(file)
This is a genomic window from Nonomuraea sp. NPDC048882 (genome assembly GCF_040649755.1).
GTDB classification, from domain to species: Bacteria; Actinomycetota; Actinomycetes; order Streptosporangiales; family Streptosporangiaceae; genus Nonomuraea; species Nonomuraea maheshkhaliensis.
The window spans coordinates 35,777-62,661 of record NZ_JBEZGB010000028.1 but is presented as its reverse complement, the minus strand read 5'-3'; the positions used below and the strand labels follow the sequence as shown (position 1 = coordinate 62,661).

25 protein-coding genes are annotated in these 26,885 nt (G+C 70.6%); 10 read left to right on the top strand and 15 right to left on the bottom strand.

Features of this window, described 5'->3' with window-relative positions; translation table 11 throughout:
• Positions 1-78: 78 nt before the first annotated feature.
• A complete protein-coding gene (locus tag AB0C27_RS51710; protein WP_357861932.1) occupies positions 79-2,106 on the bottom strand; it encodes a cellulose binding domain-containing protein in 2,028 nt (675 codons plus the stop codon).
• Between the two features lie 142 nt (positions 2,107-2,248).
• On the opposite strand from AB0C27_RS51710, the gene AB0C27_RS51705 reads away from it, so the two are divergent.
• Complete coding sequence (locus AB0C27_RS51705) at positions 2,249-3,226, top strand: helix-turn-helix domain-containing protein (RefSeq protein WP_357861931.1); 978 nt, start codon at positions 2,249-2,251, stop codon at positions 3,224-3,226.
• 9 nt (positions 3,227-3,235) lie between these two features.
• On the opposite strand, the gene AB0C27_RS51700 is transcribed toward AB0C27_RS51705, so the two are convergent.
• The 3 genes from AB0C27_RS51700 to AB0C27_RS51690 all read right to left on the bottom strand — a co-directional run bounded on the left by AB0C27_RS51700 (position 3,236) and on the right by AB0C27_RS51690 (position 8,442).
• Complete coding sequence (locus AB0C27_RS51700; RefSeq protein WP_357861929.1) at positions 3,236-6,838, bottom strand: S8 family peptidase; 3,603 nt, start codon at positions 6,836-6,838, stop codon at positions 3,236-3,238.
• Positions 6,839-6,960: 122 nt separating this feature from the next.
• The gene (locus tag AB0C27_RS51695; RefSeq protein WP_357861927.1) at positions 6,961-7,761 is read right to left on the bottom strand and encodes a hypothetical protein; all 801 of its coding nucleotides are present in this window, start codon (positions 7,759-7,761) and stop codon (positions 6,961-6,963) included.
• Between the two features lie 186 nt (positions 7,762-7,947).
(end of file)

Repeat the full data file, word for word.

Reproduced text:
This is a genomic window from Nonomuraea sp. NPDC048882 (genome assembly GCF_040649755.1).
GTDB classification, from domain to species: Bacteria; Actinomycetota; Actinomycetes; order Streptosporangiales; family Streptosporangiaceae; genus Nonomuraea; species Nonomuraea maheshkhaliensis.
The window spans coordinates 35,777-62,661 of record NZ_JBEZGB010000028.1 but is presented as its reverse complement, the minus strand read 5'-3'; the positions used below and the strand labels follow the sequence as shown (position 1 = coordinate 62,661).

25 protein-coding genes are annotated in these 26,885 nt (G+C 70.6%); 10 read left to right on the top strand and 15 right to left on the bottom strand.

Features of this window, described 5'->3' with window-relative positions; translation table 11 throughout:
• Positions 1-78: 78 nt before the first annotated feature.
• A complete protein-coding gene (locus tag AB0C27_RS51710; protein WP_357861932.1) occupies positions 79-2,106 on the bottom strand; it encodes a cellulose binding domain-containing protein in 2,028 nt (675 codons plus the stop codon).
• Between the two features lie 142 nt (positions 2,107-2,248).
• On the opposite strand from AB0C27_RS51710, the gene AB0C27_RS51705 reads away from it, so the two are divergent.
• Complete coding sequence (locus AB0C27_RS51705) at positions 2,249-3,226, top strand: helix-turn-helix domain-containing protein (RefSeq protein WP_357861931.1); 978 nt, start codon at positions 2,249-2,251, stop codon at positions 3,224-3,226.
• 9 nt (positions 3,227-3,235) lie between these two features.
• On the opposite strand, the gene AB0C27_RS51700 is transcribed toward AB0C27_RS51705, so the two are convergent.
• The 3 genes from AB0C27_RS51700 to AB0C27_RS51690 all read right to left on the bottom strand — a co-directional run bounded on the left by AB0C27_RS51700 (position 3,236) and on the right by AB0C27_RS51690 (position 8,442).
• Complete coding sequence (locus AB0C27_RS51700; RefSeq protein WP_357861929.1) at positions 3,236-6,838, bottom strand: S8 family peptidase; 3,603 nt, start codon at positions 6,836-6,838, stop codon at positions 3,236-3,238.
• Positions 6,839-6,960: 122 nt separating this feature from the next.
• The gene (locus tag AB0C27_RS51695; RefSeq protein WP_357861927.1) at positions 6,961-7,761 is read right to left on the bottom strand and encodes a hypothetical protein; all 801 of its coding nucleotides are present in this window, start codon (positions 7,759-7,761) and stop codon (positions 6,961-6,963) included.
• Between the two features lie 186 nt (positions 7,762-7,947).